Monday, June 4, 2012

Brad Yearwood's First Full Century

Brad Yearwood had this wonderful report about his first full century of the year. From experience, I can tell you that a dollar bill works well as a boot, though a Jackson works about 20 times as well. Har, har. Anyway...
Here for my second first full century of the year.  I had hoped to do one sooner, however...

I made it a good one though.  I just completed my first Almanzo 100 last weekend.  For those that may not know, it is a self-supported gravel century (with optional 162 mile race) held every May in Spring Valley, MN.  The race director, Chris Skogen, has put together an excellent race and it is one of the best organized events I have ever participated in. 

On to the report...   I've been to Minnesota several times yet somehow was surprised at the amount of climbing on this course.  Most reports put it around 6500' or so of total climbing.  I had done several hill repeats and prepared myself as best I could coming from a considerably flatter state.  For the most part I felt pretty major bonks or anything.  Around mile 80 is where my chance of a much-improved finish time from my last gravel century went out the window.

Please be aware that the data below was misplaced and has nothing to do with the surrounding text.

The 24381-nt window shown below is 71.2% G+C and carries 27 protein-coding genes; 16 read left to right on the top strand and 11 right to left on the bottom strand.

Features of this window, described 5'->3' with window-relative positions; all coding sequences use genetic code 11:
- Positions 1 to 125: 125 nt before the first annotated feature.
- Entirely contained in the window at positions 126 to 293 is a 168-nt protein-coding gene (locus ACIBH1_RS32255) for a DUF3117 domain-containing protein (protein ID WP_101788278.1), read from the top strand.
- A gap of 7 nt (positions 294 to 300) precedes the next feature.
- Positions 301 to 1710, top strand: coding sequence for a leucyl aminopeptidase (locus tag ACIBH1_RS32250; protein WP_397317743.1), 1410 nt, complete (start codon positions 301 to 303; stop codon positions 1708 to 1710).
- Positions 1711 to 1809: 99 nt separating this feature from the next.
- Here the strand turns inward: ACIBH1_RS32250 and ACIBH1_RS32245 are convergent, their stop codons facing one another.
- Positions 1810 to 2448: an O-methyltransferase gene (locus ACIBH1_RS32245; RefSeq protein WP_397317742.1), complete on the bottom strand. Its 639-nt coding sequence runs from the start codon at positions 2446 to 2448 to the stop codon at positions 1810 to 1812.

On the minimum maintenance road portion of the course, I flatted.  Not just flatted, a sharp rock had sliced my tube and tire...well.  My race number had come off earlier in the day, so I fished it out of my bag and stuffed it as a makeshift boot into the tire.  It seemed to work.  About 3 miles later, when I was feeling confident in my 'MacGuyver-like' ability to save the day, my rear tube punctured again.  Race bib...not thick enough for a tire boot; and now, the tire slash is a little over an inch long.  Another aspect of this being a well-organized race is that they provide nice laminated cue sheets.  I thought this, being easily twice as thick as the race bib, might work.  I folded the number carefully in between the tire and (patched) tube.  Luckily, this got me all the way to the finish. 

I would also like to add that at my second mechanical stop, one of the riders had stopped to help me and stayed with me all the way to the finish should I have another potentially race-ending mechanical.  His name was Cole -- Cole Rogers, according to the race results. 

If any of you know him, tell him I owe him a drink.


p.s.  I'm probably switching tires for next year...

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